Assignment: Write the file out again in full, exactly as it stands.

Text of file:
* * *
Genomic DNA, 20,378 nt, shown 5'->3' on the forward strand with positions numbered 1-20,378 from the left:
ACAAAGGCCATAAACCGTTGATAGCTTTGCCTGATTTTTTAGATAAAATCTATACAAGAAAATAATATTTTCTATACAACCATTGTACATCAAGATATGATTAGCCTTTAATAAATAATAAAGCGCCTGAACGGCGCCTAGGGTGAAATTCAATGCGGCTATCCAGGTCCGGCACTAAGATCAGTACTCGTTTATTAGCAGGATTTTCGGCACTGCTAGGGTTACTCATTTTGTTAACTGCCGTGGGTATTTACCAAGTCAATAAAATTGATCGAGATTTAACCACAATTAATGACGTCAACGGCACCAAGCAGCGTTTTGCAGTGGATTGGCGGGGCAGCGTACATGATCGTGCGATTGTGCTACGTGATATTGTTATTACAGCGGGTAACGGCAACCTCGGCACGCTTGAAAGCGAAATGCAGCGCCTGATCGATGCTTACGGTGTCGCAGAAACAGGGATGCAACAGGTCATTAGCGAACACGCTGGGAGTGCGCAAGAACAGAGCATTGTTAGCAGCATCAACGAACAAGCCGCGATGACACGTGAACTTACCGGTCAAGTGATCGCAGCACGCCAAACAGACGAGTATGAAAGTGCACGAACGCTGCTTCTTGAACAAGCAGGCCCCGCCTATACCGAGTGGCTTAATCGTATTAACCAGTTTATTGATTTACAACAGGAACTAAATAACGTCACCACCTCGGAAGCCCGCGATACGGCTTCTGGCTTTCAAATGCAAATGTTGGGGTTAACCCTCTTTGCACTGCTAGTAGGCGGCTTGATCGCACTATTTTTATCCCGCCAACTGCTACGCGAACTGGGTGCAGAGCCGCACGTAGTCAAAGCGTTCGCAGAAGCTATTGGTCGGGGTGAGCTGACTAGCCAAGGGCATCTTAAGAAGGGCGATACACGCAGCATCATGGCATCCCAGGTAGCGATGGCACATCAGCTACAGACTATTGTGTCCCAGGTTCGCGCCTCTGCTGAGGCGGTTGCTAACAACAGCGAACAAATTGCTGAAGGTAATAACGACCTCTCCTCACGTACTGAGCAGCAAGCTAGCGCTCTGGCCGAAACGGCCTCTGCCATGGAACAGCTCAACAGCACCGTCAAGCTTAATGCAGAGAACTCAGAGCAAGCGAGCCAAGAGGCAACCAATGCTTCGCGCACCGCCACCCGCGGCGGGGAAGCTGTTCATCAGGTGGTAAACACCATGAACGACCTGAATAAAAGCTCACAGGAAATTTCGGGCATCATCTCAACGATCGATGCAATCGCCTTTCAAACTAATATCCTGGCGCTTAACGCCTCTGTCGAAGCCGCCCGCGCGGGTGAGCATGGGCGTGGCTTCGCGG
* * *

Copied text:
Genomic DNA, 20,378 nt, shown 5'->3' on the forward strand with positions numbered 1-20,378 from the left:
ACAAAGGCCATAAACCGTTGATAGCTTTGCCTGATTTTTTAGATAAAATCTATACAAGAAAATAATATTTTCTATACAACCATTGTACATCAAGATATGATTAGCCTTTAATAAATAATAAAGCGCCTGAACGGCGCCTAGGGTGAAATTCAATGCGGCTATCCAGGTCCGGCACTAAGATCAGTACTCGTTTATTAGCAGGATTTTCGGCACTGCTAGGGTTACTCATTTTGTTAACTGCCGTGGGTATTTACCAAGTCAATAAAATTGATCGAGATTTAACCACAATTAATGACGTCAACGGCACCAAGCAGCGTTTTGCAGTGGATTGGCGGGGCAGCGTACATGATCGTGCGATTGTGCTACGTGATATTGTTATTACAGCGGGTAACGGCAACCTCGGCACGCTTGAAAGCGAAATGCAGCGCCTGATCGATGCTTACGGTGTCGCAGAAACAGGGATGCAACAGGTCATTAGCGAACACGCTGGGAGTGCGCAAGAACAGAGCATTGTTAGCAGCATCAACGAACAAGCCGCGATGACACGTGAACTTACCGGTCAAGTGATCGCAGCACGCCAAACAGACGAGTATGAAAGTGCACGAACGCTGCTTCTTGAACAAGCAGGCCCCGCCTATACCGAGTGGCTTAATCGTATTAACCAGTTTATTGATTTACAACAGGAACTAAATAACGTCACCACCTCGGAAGCCCGCGATACGGCTTCTGGCTTTCAAATGCAAATGTTGGGGTTAACCCTCTTTGCACTGCTAGTAGGCGGCTTGATCGCACTATTTTTATCCCGCCAACTGCTACGCGAACTGGGTGCAGAGCCGCACGTAGTCAAAGCGTTCGCAGAAGCTATTGGTCGGGGTGAGCTGACTAGCCAAGGGCATCTTAAGAAGGGCGATACACGCAGCATCATGGCATCCCAGGTAGCGATGGCACATCAGCTACAGACTATTGTGTCCCAGGTTCGCGCCTCTGCTGAGGCGGTTGCTAACAACAGCGAACAAATTGCTGAAGGTAATAACGACCTCTCCTCACGTACTGAGCAGCAAGCTAGCGCTCTGGCCGAAACGGCCTCTGCCATGGAACAGCTCAACAGCACCGTCAAGCTTAATGCAGAGAACTCAGAGCAAGCGAGCCAAGAGGCAACCAATGCTTCGCGCACCGCCACCCGCGGCGGGGAAGCTGTTCATCAGGTGGTAAACACCATGAACGACCTGAATAAAAGCTCACAGGAAATTTCGGGCATCATCTCAACGATCGATGCAATCGCCTTTCAAACTAATATCCTGGCGCTTAACGCCTCTGTCGAAGCCGCCCGCGCGGGTGAGCATGGGCGTGGCTTCGCGG